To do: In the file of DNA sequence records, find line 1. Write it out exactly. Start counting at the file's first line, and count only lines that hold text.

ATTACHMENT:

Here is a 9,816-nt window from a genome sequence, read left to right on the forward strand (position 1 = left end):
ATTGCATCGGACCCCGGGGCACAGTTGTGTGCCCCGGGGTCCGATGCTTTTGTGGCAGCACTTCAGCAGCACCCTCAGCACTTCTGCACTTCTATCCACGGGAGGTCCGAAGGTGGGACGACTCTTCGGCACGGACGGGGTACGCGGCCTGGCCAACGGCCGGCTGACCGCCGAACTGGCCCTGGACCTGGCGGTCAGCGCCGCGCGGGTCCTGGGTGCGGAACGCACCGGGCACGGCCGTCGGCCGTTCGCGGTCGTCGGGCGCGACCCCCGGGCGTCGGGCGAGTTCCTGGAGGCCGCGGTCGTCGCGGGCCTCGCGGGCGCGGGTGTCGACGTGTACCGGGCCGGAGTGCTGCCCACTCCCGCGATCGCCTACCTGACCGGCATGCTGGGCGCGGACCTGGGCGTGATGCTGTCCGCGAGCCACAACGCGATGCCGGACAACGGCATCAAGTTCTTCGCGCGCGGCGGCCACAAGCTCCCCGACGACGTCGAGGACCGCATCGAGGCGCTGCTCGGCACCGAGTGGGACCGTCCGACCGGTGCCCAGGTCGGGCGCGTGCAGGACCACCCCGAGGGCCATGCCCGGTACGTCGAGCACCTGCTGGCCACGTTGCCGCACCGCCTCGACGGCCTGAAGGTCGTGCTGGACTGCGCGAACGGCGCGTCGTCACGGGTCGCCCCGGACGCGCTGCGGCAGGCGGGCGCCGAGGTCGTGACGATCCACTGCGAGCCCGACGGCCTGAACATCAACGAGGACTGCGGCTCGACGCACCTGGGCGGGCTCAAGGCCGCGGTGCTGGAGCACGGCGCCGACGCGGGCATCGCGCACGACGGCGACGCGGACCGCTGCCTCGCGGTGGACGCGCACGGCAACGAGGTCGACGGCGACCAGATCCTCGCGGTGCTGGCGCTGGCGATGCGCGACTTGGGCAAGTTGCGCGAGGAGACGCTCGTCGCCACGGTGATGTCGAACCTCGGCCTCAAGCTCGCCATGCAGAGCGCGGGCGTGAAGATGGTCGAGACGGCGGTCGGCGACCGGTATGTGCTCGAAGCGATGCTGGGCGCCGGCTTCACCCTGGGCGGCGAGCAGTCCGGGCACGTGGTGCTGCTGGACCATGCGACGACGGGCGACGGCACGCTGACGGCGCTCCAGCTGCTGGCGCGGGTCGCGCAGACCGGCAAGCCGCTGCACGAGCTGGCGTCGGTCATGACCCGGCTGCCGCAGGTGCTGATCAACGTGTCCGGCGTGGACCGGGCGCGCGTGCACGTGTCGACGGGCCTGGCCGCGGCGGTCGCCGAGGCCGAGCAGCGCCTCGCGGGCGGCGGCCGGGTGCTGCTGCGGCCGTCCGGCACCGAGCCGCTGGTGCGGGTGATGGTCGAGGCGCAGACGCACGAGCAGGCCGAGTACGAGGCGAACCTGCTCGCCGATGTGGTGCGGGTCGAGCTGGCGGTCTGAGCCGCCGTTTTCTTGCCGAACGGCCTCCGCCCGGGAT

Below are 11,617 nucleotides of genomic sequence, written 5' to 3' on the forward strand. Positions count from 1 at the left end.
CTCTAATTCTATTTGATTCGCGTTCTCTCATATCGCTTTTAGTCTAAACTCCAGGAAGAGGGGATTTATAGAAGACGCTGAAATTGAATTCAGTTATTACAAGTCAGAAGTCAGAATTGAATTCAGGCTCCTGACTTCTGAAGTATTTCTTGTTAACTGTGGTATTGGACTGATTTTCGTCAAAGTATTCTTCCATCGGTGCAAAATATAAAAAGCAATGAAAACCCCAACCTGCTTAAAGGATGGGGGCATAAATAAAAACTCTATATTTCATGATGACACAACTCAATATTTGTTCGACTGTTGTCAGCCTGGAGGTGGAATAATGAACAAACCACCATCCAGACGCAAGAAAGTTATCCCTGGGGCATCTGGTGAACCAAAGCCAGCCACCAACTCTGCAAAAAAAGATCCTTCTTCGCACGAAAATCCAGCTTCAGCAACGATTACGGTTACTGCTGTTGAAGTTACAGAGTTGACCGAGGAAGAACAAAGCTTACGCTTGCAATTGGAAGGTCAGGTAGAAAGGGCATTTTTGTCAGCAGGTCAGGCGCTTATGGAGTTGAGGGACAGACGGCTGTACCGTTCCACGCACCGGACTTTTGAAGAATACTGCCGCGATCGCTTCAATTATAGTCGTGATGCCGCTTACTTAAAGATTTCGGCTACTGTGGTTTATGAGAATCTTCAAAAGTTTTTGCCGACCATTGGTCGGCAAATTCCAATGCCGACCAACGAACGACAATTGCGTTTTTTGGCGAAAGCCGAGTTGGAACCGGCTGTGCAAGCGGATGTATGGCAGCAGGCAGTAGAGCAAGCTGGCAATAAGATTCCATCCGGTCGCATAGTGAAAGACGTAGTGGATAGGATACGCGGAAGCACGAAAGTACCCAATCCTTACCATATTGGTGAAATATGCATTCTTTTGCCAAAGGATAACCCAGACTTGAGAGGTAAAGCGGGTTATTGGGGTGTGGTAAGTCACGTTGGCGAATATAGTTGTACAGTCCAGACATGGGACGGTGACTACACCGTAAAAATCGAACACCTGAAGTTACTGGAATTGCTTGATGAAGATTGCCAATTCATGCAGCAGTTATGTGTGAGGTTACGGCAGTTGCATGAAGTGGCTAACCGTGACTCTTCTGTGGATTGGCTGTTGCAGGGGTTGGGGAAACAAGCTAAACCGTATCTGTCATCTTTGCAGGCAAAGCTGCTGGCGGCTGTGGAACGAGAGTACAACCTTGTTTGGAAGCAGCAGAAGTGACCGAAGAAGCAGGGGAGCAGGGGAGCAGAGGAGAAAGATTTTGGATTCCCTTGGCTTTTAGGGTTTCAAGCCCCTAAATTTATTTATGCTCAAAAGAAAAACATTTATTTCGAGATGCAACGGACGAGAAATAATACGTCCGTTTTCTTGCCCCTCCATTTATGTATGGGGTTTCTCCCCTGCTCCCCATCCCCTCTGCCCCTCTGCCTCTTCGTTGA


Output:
Here is a 9,816-nt window from a genome sequence, read left to right on the forward strand (position 1 = left end):